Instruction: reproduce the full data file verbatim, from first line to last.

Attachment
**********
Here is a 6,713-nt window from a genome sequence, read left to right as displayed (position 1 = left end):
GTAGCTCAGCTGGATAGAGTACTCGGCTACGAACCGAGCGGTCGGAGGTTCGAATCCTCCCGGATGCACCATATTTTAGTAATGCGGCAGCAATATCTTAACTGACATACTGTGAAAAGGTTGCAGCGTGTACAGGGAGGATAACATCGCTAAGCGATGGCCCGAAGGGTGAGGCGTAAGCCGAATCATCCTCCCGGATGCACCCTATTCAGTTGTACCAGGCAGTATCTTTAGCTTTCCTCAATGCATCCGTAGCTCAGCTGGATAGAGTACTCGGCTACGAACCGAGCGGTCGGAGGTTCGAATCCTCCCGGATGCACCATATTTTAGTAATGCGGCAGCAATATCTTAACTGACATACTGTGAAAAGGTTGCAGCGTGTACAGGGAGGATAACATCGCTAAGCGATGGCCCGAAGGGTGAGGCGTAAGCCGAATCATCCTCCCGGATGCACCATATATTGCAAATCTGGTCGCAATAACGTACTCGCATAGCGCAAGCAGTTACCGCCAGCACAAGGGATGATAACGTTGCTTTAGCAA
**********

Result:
Here is a 6,713-nt window from a genome sequence, read left to right as displayed (position 1 = left end):
GTAGCTCAGCTGGATAGAGTACTCGGCTACGAACCGAGCGGTCGGAGGTTCGAATCCTCCCGGATGCACCATATTTTAGTAATGCGGCAGCAATATCTTAACTGACATACTGTGAAAAGGTTGCAGCGTGTACAGGGAGGATAACATCGCTAAGCGATGGCCCGAAGGGTGAGGCGTAAGCCGAATCATCCTCCCGGATGCACCCTATTCAGTTGTACCAGGCAGTATCTTTAGCTTTCCTCAATGCATCCGTAGCTCAGCTGGATAGAGTACTCGGCTACGAACCGAGCGGTCGGAGGTTCGAATCCTCCCGGATGCACCATATTTTAGTAATGCGGCAGCAATATCTTAACTGACATACTGTGAAAAGGTTGCAGCGTGTACAGGGAGGATAACATCGCTAAGCGATGGCCCGAAGGGTGAGGCGTAAGCCGAATCATCCTCCCGGATGCACCATATATTGCAAATCTGGTCGCAATAACGTACTCGCATAGCGCAAGCAGTTACCGCCAGCACAAGGGATGATAACGTTGCTTTAGCAA